I also wonder what Sarkar’s unjustifiable actions will mean for the thousands of Asian American international students and graduate students.

Prior to receiving his doctorate in 2013 in medical engineering, Sarkar received a bachelor’s degree in Aerospace Engineering from the Indian Institute of Technology in Kharagpur, and a master’s degree from Stanford, according to his now-defunct LinkedIn page. It is in this capacity that we get at least one hint towards motive. Social media and an archived blog reveal that in recent months, Sarkar’s life took a downward spiral: he broke up with his ex-wife who unfriended him on Facebook, and he posted rage-filled ramblings accusing Klug of having stolen his computer code.

All the same: nothing — nothing — justifies murder.

Klug’s colleagues are adamant that Sarkar’s accusations are baseless. While there are legitimate stories of international graduate and post-doctoral students enduring racism and linguistic oppression — a problem that contributes to the creation of a bamboo ceiling that slows the academic careers of prospective scientists of colour — Sarkar’s career seemed more lacklustre than racially limited. It took Sarkar seven years to complete his doctorate — which is very long for a scientific PhD. In that time, he only appeared on one publication with Klug, and not as first author.  Although he worked remotely as an engineering analyst for an Ohio-based materials company after graduating, Sarkar was no longer working for them by August 2014 says the firm’s CEO.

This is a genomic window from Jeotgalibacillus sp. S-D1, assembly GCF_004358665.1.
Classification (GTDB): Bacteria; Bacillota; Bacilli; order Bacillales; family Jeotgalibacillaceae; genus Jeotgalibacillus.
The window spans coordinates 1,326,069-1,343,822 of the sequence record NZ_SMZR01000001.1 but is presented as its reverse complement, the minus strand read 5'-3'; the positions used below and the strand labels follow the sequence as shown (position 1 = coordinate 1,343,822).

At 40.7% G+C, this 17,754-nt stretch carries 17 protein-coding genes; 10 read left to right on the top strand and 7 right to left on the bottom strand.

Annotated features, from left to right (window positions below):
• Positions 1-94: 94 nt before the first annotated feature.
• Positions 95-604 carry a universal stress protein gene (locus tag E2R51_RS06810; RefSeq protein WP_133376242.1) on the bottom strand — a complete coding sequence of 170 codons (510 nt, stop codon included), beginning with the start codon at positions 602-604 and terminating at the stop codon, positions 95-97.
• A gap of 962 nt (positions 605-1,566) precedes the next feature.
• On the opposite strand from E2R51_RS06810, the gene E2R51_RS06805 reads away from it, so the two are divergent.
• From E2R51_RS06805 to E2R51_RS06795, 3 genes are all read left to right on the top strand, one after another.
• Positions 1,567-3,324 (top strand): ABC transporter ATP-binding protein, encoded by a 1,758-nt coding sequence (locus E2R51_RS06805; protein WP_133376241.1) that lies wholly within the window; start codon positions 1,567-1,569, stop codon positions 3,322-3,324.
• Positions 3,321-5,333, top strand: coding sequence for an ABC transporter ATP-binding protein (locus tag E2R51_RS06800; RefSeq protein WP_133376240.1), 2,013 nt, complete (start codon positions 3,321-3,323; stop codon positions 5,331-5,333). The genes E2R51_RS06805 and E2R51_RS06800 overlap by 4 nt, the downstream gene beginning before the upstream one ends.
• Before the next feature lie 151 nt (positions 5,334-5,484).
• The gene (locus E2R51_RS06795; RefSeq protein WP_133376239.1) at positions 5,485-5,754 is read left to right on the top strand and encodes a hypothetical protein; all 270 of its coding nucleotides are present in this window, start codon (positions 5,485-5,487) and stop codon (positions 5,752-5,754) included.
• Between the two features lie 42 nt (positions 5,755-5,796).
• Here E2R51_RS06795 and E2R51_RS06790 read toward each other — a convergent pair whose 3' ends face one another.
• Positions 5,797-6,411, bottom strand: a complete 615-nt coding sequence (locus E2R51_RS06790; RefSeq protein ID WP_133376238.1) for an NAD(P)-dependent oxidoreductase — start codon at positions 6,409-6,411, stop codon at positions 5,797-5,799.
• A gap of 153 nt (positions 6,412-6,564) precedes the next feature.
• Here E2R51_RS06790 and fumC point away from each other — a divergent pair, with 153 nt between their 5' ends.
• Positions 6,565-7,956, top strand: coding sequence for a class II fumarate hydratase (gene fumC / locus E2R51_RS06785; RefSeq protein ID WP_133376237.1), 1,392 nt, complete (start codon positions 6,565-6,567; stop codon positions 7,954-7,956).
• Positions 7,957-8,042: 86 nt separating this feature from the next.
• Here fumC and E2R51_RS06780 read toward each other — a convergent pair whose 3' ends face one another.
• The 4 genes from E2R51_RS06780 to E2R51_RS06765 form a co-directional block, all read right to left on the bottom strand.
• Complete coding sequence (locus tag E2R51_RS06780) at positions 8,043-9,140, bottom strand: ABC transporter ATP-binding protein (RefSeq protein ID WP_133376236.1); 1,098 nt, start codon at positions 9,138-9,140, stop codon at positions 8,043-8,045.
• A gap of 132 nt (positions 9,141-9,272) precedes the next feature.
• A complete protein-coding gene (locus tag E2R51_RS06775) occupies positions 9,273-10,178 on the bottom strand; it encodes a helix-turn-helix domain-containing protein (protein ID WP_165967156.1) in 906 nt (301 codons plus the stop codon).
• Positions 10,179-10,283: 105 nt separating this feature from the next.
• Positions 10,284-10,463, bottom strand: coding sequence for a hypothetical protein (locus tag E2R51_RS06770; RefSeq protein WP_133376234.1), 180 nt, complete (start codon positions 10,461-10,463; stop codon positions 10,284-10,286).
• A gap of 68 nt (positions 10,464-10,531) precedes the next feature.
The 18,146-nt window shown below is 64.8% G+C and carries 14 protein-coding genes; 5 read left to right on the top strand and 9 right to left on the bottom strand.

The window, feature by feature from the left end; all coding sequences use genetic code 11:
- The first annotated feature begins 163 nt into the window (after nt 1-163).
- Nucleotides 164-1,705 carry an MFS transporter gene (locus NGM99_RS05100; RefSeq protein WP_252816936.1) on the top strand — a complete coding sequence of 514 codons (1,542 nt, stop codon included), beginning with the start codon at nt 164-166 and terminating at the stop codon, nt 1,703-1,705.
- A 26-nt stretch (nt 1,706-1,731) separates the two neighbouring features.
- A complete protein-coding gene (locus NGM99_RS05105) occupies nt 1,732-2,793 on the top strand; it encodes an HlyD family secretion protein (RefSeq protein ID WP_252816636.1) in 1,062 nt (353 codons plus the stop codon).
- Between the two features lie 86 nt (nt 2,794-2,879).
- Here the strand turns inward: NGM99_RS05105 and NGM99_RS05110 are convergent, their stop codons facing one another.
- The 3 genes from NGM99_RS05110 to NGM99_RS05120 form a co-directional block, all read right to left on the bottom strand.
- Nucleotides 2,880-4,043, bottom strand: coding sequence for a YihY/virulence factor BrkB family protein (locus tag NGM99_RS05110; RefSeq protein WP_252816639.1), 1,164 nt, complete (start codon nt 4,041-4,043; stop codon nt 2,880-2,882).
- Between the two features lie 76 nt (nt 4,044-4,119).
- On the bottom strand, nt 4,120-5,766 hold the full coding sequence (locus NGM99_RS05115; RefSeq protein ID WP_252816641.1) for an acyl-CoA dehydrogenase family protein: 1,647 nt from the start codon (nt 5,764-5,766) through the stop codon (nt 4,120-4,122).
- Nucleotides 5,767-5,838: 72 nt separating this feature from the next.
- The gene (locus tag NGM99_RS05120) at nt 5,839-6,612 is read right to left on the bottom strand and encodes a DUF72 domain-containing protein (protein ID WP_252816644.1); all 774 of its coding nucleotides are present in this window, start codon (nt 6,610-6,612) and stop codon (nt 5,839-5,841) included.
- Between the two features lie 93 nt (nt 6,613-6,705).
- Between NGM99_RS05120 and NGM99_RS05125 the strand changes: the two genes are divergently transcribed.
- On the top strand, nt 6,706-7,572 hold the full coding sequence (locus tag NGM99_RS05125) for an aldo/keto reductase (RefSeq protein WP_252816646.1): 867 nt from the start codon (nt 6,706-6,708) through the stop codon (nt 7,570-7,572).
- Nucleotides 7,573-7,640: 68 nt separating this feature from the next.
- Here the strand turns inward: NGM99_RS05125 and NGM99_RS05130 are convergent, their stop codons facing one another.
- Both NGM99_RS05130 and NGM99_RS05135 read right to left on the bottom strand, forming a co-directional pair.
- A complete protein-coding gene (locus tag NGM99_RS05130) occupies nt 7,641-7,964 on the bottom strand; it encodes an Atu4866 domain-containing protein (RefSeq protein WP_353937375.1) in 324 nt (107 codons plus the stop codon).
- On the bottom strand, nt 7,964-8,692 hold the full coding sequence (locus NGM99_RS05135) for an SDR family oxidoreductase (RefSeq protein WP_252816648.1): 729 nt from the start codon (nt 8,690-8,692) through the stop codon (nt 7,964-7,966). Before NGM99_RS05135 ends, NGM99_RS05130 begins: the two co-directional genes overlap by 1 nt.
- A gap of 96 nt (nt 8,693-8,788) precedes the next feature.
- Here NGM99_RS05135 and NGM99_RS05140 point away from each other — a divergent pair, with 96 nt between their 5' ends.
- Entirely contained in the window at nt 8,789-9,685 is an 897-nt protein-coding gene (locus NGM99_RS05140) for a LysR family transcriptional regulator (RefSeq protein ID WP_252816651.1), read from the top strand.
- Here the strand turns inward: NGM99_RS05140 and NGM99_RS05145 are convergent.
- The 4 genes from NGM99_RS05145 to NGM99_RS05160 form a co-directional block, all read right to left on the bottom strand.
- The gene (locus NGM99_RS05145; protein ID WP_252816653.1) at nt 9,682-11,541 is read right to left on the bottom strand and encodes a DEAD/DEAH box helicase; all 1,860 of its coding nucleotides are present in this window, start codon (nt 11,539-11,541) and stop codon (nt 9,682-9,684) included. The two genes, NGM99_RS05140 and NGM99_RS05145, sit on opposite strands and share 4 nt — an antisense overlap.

It is not easy being a scientist, let alone a graduate student of the hard sciences. The hours are long, projects that fail through no fault of the student go essentially unrewarded, and the pay sucks. Science can be tedious, frustrating and demoralizing work, made worthwhile by the rare, seductive, orgasmic moments of pure scientific discovery of magic in the mundane.

Graduate students are highly prone to stress, anxiety, and depression. A study at UC Berkeley found that 10% of its graduate students had suffered suicidal thoughts. When conflicts between students and mentors arise — which they do, even if in Sarkar’s case, the issue appears to be imagined — there are few avenues through which graduate students can assert their rights. (Cornell, notably, broke from the other Ivies this week to set the foundation for the creation of a Graduate Student Union, an important step in changing this status quo at the school.)

All the same, nothing — nothing — justifies murder.

In the end, I find myself in the same place I find myself after every horrible act of violence. Again, I struggle to make sense out of the senseless. Again, I struggle to find some shred of humanity in the inhumane.

And, again the country rehashes the same conversation about mental health and gun control. We wring our hands and click our tongues, and we pass our judgments. Some of us vow, as we always do, that this time — this time — will be the last time. It will never happen again, we swear, until it happens all over again.

The LA Times reports that yesterday’s violence on the UCLA campus was the 186th school shooting since Sandy Hook in 2012. Over the Memorial Day weekend, 60 people in Chicago were killed in shootings. There is a gun violence epidemic in America, and no one seems to care unless a gorilla loses his life.

Nothing — nothing — justifies murder. So why do we keep justifying it with our apathy?